Volume 41, Number 1                                             Spring/Summer 2018
AGHE President's Welcome
Greetings, fellow members of the Academy for Gerontology in Higher Education
Judith L. Howe, AGHE President 
(AGHE)! This new name hints at some exciting developments for our organization which dramatically enhance our visibility among the global community of gerontology educators and scholars.
As a fully integrated organization within the  Gerontological Society of America (GSA), AGHE will convene at the same time as GSA's Annual Scientific meeting. This is a great opportunity for greater participation across constituencies and areas of focus and will broaden the reach of AGHE's programs and products. AGHE will hold its committee, interest group, and business meetings at the Annual Scientific meeting in dedicated space. Education oriented presentations will be clustered together to enhance interactions among the AGHE community, AGHE's processes and calendar of activities, including award and fellowship nominations, will now align with GSA's.
We now offer four membership categories: educational institution, educational affiliate, organizational affiliate, and individual. Depending on the type of institution and associated membership fees, educational institutions will be able to designate between two and four individuals as GSA members.
All GSA members will soon be able to elect affiliation with AGHE during the normal membership enrollment process, just as they have been able to affiliate with other sections of GSA (e.g., Behavioral & Social Sciences/BSS, Emerging Scholar & Professional Organization/ESPO, etc.). Academy affiliation may be elected in addition to other section memberships - you don't have to choose one over another!
Members may continue to look to Gerontology & Geriatrics Education (G&GE) as the official journal of AGHE and the leader in the exchange of information related to research, curriculum development, course and program evaluation, classroom and practice innovation, and other topics with educational implications for gerontology and geriatrics. The AGHExchange will also continue to be published periodically. You may also look to the AGHE Program of Merit (POM) and Tree of Knowledge Campaign to continue in their current formats.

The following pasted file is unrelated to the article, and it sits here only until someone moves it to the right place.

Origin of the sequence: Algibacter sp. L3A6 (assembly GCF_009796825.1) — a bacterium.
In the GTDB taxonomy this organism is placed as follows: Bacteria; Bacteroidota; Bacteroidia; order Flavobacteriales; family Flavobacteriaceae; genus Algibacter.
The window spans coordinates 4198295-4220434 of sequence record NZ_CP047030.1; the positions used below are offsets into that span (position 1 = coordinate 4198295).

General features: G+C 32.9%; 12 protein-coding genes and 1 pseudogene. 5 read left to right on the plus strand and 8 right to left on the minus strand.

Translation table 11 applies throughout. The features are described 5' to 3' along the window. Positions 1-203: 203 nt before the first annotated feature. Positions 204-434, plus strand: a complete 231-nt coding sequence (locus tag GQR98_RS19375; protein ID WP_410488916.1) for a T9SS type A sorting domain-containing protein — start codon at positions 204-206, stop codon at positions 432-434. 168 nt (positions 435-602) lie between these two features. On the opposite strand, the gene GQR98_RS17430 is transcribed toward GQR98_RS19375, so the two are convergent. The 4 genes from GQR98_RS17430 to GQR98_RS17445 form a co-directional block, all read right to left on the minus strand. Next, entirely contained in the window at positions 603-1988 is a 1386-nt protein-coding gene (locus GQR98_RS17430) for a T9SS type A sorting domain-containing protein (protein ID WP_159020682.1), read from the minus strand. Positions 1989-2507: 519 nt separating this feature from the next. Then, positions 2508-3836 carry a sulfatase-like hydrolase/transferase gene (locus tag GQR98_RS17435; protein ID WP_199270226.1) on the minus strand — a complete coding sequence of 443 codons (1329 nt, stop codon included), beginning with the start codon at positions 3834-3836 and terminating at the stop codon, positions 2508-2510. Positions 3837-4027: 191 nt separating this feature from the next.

Our first fully integrated program will occur at the GSA Annual Scientific Meeting in Austin, Texas, November 13-17, 2019. AGHE related sessions will be available to meeting attendees throughout the conference. Abstracts will be due by March 15, 2019. I hope you are planning to share your important work with us there and to join us in celebrating this exciting new road ahead for AGHE.
You will find more information on our   FAQ page , or reach out to us at aghe@aghe.org .
Warm Regards,
From the Editor
Elizabeth Bergman,
AGHExchange Editor
Dear AGHExchange Readers,

It has been a genuine pleasure serving as AGHExchange editor since 2015. This role has provided me with so many opportunities, the most treasured of which has been the chance to get to know and collaborate with so many AGHE members. I'm not going far, as I transition to the role of managing editor of Gerontology & Geriatrics Education, AGHE's official journal. I look forward to many future collaborations with AGHE membership in this capacity.

My path to involvement in AGHE leadership began upon being asked. While I am forever grateful for that invitation (thanks, CF!!!), how I wish in retrospect that I hadn't waited to be asked. If you are like I was, interested in becoming involved beyond membership but waiting to be asked, please make haste! You won't regret it.
A new AGHExchange editor will be appointed very soon. Thanks in advance for making this person feel as welcome as you all made me feel.


Elizabeth Bergman
K-12 Korner
Congratulations to the winners of the 2018
Book Award for Best Children's Literature on Aging!
Hour of the Bees  by Lindsay Eagar
When she and her family move to his deserted ranch in order to transfer him to a care home, Carol struggles to cope with the suffocating heat and the effects of her grandfather's dementia. Carol sees glimmers of something special in what her parents dismiss as Serge's madness. As she rethinks her roots and what she thought she knew about her family, Carol comes to the realization that Serge's past is quickly catching up with her present.
It's Just Aging  by Eliah Takushi , Carly Tan, & Colby Takeda
Lily is a playful young girl who loves her Tutu and P apa. On this beautiful day in Hawai`i, Lily learns how to make her Tu   tu's famous banana bread and, in the process, discovers some of the benefits and challenges of growing up.  
Congratulations to the winners of the 2018 Writing Contest
"An Older Georgian I Admire" 
First Place  
Sara Harris, My Awesome Troop Leaders!
Second Place
Valeria Qui ñ ones, Who I Admire
Chloe Fuchs, The Impact My Dad Has Made In My Life
Third Place 
Brydon Vest, How My Dad Made an Impact In  My Life
Alaina Wright, My Hero
Second Place   
Lily Houston, Mrs . Searles
Third Place 
Ja'shawn Kendricks, Martin Luther King, Jr.